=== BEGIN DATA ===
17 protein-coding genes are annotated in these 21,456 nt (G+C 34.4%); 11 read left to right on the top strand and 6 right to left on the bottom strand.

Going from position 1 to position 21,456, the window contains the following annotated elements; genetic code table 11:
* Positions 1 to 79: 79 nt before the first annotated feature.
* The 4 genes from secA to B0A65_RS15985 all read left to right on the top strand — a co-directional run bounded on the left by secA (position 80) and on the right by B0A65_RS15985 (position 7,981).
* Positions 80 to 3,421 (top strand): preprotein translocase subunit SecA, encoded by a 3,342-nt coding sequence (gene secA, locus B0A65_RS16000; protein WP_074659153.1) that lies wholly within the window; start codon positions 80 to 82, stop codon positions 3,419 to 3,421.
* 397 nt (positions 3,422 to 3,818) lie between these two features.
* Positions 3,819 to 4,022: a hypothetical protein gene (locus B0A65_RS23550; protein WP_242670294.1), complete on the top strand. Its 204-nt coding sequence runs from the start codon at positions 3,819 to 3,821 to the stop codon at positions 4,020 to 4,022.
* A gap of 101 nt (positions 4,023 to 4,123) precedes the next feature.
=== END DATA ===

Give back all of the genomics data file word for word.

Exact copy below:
17 protein-coding genes are annotated in these 21,456 nt (G+C 34.4%); 11 read left to right on the top strand and 6 right to left on the bottom strand.

Going from position 1 to position 21,456, the window contains the following annotated elements; genetic code table 11:
* Positions 1 to 79: 79 nt before the first annotated feature.
* The 4 genes from secA to B0A65_RS15985 all read left to right on the top strand — a co-directional run bounded on the left by secA (position 80) and on the right by B0A65_RS15985 (position 7,981).
* Positions 80 to 3,421 (top strand): preprotein translocase subunit SecA, encoded by a 3,342-nt coding sequence (gene secA, locus B0A65_RS16000; protein WP_074659153.1) that lies wholly within the window; start codon positions 80 to 82, stop codon positions 3,419 to 3,421.
* 397 nt (positions 3,422 to 3,818) lie between these two features.
* Positions 3,819 to 4,022: a hypothetical protein gene (locus B0A65_RS23550; protein WP_242670294.1), complete on the top strand. Its 204-nt coding sequence runs from the start codon at positions 3,819 to 3,821 to the stop codon at positions 4,020 to 4,022.
* A gap of 101 nt (positions 4,023 to 4,123) precedes the next feature.